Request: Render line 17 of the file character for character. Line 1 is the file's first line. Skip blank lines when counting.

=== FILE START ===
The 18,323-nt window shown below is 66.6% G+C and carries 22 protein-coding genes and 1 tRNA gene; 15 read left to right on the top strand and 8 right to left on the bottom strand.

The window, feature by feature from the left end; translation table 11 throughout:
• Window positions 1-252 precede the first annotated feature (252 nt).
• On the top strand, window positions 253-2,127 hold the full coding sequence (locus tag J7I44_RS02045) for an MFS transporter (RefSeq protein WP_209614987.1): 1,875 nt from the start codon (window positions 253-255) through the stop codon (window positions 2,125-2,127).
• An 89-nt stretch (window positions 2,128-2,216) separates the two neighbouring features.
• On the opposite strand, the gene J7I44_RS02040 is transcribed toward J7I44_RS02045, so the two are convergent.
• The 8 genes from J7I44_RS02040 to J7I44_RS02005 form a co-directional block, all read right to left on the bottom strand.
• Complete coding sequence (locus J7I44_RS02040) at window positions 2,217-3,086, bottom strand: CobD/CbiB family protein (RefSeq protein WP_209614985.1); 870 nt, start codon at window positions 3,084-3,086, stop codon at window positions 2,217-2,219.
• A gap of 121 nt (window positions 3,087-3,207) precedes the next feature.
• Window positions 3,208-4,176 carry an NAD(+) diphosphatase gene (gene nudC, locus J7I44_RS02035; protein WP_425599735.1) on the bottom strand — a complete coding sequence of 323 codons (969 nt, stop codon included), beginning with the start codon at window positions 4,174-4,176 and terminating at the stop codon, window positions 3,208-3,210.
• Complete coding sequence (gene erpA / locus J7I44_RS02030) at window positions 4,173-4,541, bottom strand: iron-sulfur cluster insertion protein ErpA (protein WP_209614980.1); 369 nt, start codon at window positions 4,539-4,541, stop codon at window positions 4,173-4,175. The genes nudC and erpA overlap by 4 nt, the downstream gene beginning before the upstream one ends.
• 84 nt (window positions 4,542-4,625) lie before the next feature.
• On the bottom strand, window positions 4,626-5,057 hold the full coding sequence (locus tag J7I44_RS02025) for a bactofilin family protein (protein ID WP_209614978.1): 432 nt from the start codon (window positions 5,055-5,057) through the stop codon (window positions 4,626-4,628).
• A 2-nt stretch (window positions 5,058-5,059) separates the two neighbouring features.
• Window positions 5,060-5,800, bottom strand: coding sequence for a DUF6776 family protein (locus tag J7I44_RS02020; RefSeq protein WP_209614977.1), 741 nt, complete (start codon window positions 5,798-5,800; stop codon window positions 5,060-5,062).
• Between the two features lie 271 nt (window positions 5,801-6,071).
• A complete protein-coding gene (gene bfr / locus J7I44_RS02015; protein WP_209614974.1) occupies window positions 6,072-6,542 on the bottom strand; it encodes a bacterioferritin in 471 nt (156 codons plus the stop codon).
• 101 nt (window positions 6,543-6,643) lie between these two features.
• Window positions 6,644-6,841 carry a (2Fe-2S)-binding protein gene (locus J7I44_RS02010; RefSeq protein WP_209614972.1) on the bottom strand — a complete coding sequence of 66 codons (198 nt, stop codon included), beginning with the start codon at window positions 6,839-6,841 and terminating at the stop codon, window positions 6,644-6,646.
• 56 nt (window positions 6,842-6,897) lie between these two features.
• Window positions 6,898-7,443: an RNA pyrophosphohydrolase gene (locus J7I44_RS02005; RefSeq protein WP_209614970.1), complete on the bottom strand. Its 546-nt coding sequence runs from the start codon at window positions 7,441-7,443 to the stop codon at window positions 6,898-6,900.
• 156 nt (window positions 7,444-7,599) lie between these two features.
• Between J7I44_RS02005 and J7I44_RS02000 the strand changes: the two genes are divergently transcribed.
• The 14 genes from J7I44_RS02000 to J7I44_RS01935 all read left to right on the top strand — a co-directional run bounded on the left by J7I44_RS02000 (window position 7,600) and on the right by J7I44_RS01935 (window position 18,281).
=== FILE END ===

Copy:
• A complete protein-coding gene (gene bfr / locus J7I44_RS02015; protein WP_209614974.1) occupies window positions 6,072-6,542 on the bottom strand; it encodes a bacterioferritin in 471 nt (156 codons plus the stop codon).